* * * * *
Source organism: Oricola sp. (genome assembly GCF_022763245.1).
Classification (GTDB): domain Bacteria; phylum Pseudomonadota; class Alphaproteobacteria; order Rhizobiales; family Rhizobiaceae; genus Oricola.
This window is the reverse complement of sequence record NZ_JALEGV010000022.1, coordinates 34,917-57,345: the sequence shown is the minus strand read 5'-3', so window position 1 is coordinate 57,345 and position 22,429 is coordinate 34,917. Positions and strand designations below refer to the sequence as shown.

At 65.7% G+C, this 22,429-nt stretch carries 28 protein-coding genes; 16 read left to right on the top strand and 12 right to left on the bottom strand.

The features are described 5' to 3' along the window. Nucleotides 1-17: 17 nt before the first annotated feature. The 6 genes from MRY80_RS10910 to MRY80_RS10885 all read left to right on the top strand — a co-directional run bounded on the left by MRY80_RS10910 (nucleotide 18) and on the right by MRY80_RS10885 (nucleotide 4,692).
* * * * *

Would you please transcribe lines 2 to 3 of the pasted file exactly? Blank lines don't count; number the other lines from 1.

Classification (GTDB): domain Bacteria; phylum Pseudomonadota; class Alphaproteobacteria; order Rhizobiales; family Rhizobiaceae; genus Oricola.
This window is the reverse complement of sequence record NZ_JALEGV010000022.1, coordinates 34,917-57,345: the sequence shown is the minus strand read 5'-3', so window position 1 is coordinate 57,345 and position 22,429 is coordinate 34,917. Positions and strand designations below refer to the sequence as shown.